Tuesday, May 26, 2009

Red Clover Landscape Sketches

About this time every spring many of the fields in the valley west of town turn bright red with the blossoms of red clover which is grown for seed. Most of the fields are pure clover with few weeds, just acres and acres of red blossoms with bright green clover leaves hidden underneath. I spent part of Memorial Day alone at the edge of one such field, taking photos and making some color sketches in my journal, doing enough of the work of looking closely so that some day soon the clover will appear in a painting or two.

The sketch on the left is a color field study, supposedly showing the bands of color as I saw them but I didn't nail the values. In landscape painting the sky is the lightest color... #1, the ground is the second lightest...#2 because it reflects the light from the sky. Hills are darker, being on a slant and relecting some light but not as much as the ground, and the trees are the darkest dark...#4, because they don't reflect light except where the sun hits one side in early morning and late afternoon. Can you see that I got it right in the landscape sketch but not in the color field study? Now I'm on a mission to do my best to paint landscapes in only 4 values until I can do it in my sleep.

This last drawing is full of nostalgia. On the way home I drove out Kaiser Road and stopped at the cemetary that's at the corner of the acreage where we used to live. My children waited for the school bus near these 4 big old trees that stand guard over the cemetary where there's a headstone that states that Charles and Catherine Reimer rest here. Now they are no kin of ours, even though we share the same last name, but when we bought the property we sort of adopted this couple even though he died in 1917, the year my father entered the navy in WWI, and she died in 1944 while we were fighting WWII.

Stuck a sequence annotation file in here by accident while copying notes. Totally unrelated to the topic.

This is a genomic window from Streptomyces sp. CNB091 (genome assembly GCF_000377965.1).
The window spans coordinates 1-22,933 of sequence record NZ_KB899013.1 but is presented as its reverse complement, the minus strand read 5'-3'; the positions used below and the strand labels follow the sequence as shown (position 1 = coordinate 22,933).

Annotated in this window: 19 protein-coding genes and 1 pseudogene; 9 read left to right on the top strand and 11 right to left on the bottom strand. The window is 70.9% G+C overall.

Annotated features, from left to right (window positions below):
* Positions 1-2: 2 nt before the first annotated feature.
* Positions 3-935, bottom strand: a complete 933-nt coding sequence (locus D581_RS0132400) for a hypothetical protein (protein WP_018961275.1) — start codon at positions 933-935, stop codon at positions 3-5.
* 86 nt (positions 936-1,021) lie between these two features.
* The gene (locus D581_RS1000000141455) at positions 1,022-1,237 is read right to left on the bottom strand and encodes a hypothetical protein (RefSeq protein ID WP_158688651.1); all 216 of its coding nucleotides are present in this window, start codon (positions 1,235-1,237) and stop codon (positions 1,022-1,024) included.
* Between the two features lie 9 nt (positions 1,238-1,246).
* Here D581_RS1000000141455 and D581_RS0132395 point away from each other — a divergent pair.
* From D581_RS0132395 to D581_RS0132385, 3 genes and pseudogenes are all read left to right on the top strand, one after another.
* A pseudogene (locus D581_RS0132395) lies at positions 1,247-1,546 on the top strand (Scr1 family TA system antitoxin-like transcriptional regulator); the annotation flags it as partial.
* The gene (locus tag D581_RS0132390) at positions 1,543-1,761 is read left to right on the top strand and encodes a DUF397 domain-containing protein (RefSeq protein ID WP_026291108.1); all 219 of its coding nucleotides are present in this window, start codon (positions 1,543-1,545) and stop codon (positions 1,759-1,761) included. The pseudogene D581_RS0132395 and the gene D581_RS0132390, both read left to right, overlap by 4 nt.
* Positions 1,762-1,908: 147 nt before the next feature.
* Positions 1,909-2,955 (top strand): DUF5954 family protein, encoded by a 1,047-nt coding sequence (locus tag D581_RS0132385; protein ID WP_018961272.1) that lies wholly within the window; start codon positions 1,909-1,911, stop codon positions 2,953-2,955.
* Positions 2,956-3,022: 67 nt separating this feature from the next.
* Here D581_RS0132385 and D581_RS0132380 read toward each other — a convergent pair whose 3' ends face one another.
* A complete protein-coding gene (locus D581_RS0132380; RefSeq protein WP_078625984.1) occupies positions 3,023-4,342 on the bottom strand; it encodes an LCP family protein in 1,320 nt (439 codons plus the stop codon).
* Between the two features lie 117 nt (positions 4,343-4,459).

And finally, let me introduce you to "Wilson", a brush that John Lovett gave me. It's an ordinary cheapo throwaway brush from the hardware store, an Australian one (though you can find a similar one in your local hardware store for 79 cents). Wilson is great for lots of things, including fields of red clover, grass, and tree leaves.


  1. I enjoyed the story about adopting Charles and Catherine. Sweet. And as usual, I love the colors you paint.

  2. You really captured the color and feeling of the red clover fields in your color sketches! I love them!

  3. I love and hate this time of year because of the red clover. It's so beautiful - but oh, the allergies!

    Honestly, though - I'm loving your watercolor of the field above - beautiful!

  4. Your sketches are lovely and your watercolor studies show your creative progression.

  5. I tend to shy away from landscape painting although I feel a great affinity to my local landscape. I found your light lesson helpful. I'd never heard the use of light in landscape explained in quite that way.
    Thanks for your recent post about my postcard series. I'll visit your site more frequently because I added you to my blog list.

  6. Anonymous11:52 AM PDT

    Stunning color and I love those trees! Wi
    Wilson looks like he can do the job...

  7. Thanks for your comments. I drove by the red clover fields yesterday and was disappointed that there's no red left, just brown seeds forming where the blooms once were.
    Margaret, the planes of landscape theory is new to me, too, but when Eric Weigardt explained it to me it made so much sense. The dark verticals also applies to poles and fence posts and when I think about this as I work the scene is much more believeable.


I appreciate comments and questions.

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